Sunday, January 17, 2016

Listening to Prestige part 163: Jackie McLean

This music makes me happy. For all sorts of reasons. Some of it is the happiness of nostalgia, the kind that Donald Byrd brings back. Part of it is the joy of discovery--so much of it, like this particular session, I had not heard before. Combine that with the saisfaction of making new acquaintance with the familiar, like this version of Gershwin's lovely "A Foggy Day." More than anything else, perhaps, it's the deep sense of wonder and bliss that comes with opening oneself up to great art.

And it wasn't necessarily supposed to have that effect. The hipster ethos (I mean the real hipsters, not these bozos of today) was about cool, not bliss. And the heroin epidemic that took so many of these great don't use heroin unless you have some pretty serious pain that needs to be masked.

The jazz of the 40s and 50s was not meant to be danced to--it was considered undanceable, as opposed to the swing of the previous decade. Actually, though it might not have made it onto Dick Clark's American Bandstand, much of it has a good beat--you can dance to it. I've described watching teenagers boogieing to the idiosyncratic rhythms of Dave Brubeck at the New Orleans Jazz and Heritage Festival.

And then there was the association of modern jazz with menace...the Peter Gunn Effect. Mad Comics' Harvey Kurtzman parodied that with a private eye named Thelonious Violence.

The undanceable quality of bebop was deliberate in a couple of ways.

First, there was the cabaret tax put on establishments that allowed dancing. Eric Felten gives an account of those days in the Wall Street Journal:
In 1944, a new wartime "cabaret tax" went into effect, imposing a ruinous 30% (later merely a destructive 20%) excise on all receipts at any venue that served food or drink and allowed dancing. The name of the "cabaret tax" suggested the bite would be reserved for swanky boƮtes such as the Stork Club, posh "roof gardens," and other elegant venues catering to the rich.
But shortly after the tax was imposed, the Bureau of Internal Revenue offered this expansive definition of where it applied: "A roof garden or cabaret shall include any room in any hotel, restaurant, hall or other public place where music or dancing privileges or any other entertainment, except instrumental or mechanical music alone, is afforded the patrons in connection with the serving or selling of food, refreshments or merchandise."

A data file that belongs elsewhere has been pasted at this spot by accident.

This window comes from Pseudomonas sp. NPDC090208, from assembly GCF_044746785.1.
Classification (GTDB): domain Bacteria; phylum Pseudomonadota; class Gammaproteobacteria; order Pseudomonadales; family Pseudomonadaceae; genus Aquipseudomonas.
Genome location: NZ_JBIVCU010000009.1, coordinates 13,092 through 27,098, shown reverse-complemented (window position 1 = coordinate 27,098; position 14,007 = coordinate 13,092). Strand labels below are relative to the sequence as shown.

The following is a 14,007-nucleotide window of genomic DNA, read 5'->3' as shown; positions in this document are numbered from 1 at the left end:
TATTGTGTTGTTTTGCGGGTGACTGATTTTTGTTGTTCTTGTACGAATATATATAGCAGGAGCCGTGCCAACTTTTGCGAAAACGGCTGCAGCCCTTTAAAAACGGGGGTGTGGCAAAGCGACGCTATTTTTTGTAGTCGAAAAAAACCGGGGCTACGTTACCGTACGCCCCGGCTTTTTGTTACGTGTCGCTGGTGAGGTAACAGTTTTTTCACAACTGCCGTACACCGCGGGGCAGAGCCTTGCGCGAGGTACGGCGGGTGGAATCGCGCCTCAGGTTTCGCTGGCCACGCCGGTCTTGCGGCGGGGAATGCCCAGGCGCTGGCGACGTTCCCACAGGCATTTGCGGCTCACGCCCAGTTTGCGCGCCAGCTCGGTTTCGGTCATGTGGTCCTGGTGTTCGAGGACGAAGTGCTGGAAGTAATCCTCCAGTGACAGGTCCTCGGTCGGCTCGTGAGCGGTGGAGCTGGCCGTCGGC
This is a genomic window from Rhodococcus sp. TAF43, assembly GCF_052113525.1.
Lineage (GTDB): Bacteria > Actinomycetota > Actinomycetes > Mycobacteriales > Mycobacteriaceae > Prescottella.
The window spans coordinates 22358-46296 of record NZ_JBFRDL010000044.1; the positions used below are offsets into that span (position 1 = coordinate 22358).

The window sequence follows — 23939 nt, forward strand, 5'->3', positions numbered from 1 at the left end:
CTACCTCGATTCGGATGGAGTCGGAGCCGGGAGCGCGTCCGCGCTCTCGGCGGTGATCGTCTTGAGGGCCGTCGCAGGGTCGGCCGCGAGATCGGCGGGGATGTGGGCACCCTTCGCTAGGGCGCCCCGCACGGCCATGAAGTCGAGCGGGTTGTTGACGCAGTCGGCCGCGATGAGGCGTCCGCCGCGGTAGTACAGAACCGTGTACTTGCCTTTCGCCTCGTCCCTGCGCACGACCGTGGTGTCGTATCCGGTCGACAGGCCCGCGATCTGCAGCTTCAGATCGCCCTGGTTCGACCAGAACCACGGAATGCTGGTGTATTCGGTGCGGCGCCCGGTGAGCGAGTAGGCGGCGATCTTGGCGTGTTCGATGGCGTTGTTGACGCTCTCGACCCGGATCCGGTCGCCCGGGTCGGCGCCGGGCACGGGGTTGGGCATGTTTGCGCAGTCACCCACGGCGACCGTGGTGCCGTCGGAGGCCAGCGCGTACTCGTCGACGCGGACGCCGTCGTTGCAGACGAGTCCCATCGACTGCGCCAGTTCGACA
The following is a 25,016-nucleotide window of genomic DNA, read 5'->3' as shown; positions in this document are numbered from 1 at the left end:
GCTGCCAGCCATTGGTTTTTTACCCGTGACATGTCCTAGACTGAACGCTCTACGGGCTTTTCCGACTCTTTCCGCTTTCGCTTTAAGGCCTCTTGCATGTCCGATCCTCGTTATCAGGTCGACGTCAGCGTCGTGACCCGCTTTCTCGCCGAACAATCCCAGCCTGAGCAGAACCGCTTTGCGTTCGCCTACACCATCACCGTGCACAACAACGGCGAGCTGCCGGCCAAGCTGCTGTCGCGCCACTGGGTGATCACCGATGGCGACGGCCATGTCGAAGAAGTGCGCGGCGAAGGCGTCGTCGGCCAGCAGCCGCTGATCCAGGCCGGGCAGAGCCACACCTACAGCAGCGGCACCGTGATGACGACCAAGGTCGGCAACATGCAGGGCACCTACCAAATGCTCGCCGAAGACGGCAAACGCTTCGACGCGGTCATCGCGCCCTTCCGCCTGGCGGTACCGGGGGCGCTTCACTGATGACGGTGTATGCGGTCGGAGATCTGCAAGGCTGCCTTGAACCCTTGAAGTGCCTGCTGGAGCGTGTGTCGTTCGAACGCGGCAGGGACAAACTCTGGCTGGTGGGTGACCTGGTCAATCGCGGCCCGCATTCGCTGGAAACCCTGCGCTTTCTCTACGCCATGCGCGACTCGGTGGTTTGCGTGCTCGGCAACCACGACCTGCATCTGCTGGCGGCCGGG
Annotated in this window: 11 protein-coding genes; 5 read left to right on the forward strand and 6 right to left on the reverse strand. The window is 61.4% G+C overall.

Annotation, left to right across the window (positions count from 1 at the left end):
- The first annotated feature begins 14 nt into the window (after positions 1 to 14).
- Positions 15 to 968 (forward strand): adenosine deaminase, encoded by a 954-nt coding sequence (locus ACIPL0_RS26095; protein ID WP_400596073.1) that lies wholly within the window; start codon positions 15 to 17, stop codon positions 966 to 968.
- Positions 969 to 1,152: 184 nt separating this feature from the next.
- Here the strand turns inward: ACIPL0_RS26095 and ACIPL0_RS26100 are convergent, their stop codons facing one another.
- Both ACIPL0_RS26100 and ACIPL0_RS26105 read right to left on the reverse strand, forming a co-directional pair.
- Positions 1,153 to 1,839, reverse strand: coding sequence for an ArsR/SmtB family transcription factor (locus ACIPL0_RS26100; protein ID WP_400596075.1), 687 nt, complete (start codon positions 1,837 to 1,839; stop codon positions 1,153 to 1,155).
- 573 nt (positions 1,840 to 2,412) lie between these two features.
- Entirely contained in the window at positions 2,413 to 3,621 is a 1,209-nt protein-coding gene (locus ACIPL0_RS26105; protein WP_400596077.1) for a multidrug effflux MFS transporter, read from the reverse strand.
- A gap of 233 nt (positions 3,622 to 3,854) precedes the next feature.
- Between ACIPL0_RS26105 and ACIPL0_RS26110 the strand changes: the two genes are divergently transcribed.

The big dance palaces like Roseland could afford it as part of the cost of business. The smaller clubs like the 52nd Street places couldn't, so they encouraged a kind of music that relied on the appeal of virtuoso soloists, whom people would want to sit and listen to.

You go back and listen to that music -- the music I call swing-to-bop. People like Zoot Sims. Of course you could dance to it. But that became not the point. You could certainly dance to Stan Getz if you wanted to, but the hip response became to listen. Maybe not to the far-out inventions of musicians like Lennie Tristano and Warne Marsh, but to much of it.

Also, those cats were intellectuals. And they were stung by racism. They were stung by artists like Cab Calloway and Louis Armstrong -- and those were just the famous ones. There were others who weren't that good, but they were still putting on what the beboppers perceived as a coon show. Read Arnold Shaw's Black Popular Music in America. Look at Ernest Hogan, who wrote "All Coons Look Alike to Me," and made a fortune off it, and never forgave himself for having written it. What was the stereotype of happy darkies? "They sure can sing and dance." Well, the beboppers weren't having it.

 But times change, and while I may not be getting up and dancing (well, I'm typing), I'm still blissful.

James Baldwin, in his great short story "Sonny's Blues," talks about "the tale of how we suffer, and how we are delighted, and how we may triumph" -- a tale that "is never new, [but] must always be heard." The delight is always a part of it.

The first number on this recording session (not the first on the album) is Gershwin's "A Foggy Day." I started listening to it without looking closely at the session lineup, but the remarkable piano work, first melancholy, then joyful, as with the message of the song, brought me back to the printed word, and I discovered that it was Elmo Hope.

I've talked about Hope before--the pain in his life, and the joy that leavens the pain in his music. He's at his best here. Accompanying two great soloists, he's supportive and inventive at the same time.

What's a piano player in a jazz quintet supposed to do? Miles Davis famously wanted Thelonious Monk to lay out while he soloed, and it led to words between them, if not to blows. Max Roach said that what they most wanted in a piano player was to stay outta the way, and he admired George Wallington for his ability to do just that--but then, Max said, when the time came to solo, he'd "fill it up."

Not everyone wants the same thing in a piano player. If you're hiring Thelonious Monk to play in your quintet, you're probably not getting a cat who'll stay outta the way, as Miles discovered. And Elmo Hope, here? He doesn't exactly stay outta the way, but he's always supportive, always discovering and adding new possibilities, and filling it up when he solos.

In addition to Gershwin, the composers here are Byrd ("Lorraine" and "Kerplunk") and McLean ("Lights Out," "Up," "Inding"). We know that McLean was a good enough composer to inspire Miles Davis to steal "Dig" from him. Byrd is new on the scene and making his presence felt. He's ready to play with the big boys, and compose with the big boys, and everyone knows it. Between the two of them, you have some five o'clock blues to remember.

"Lights Out" was issued on two sides of a 45, as well as being the title cut for the album.

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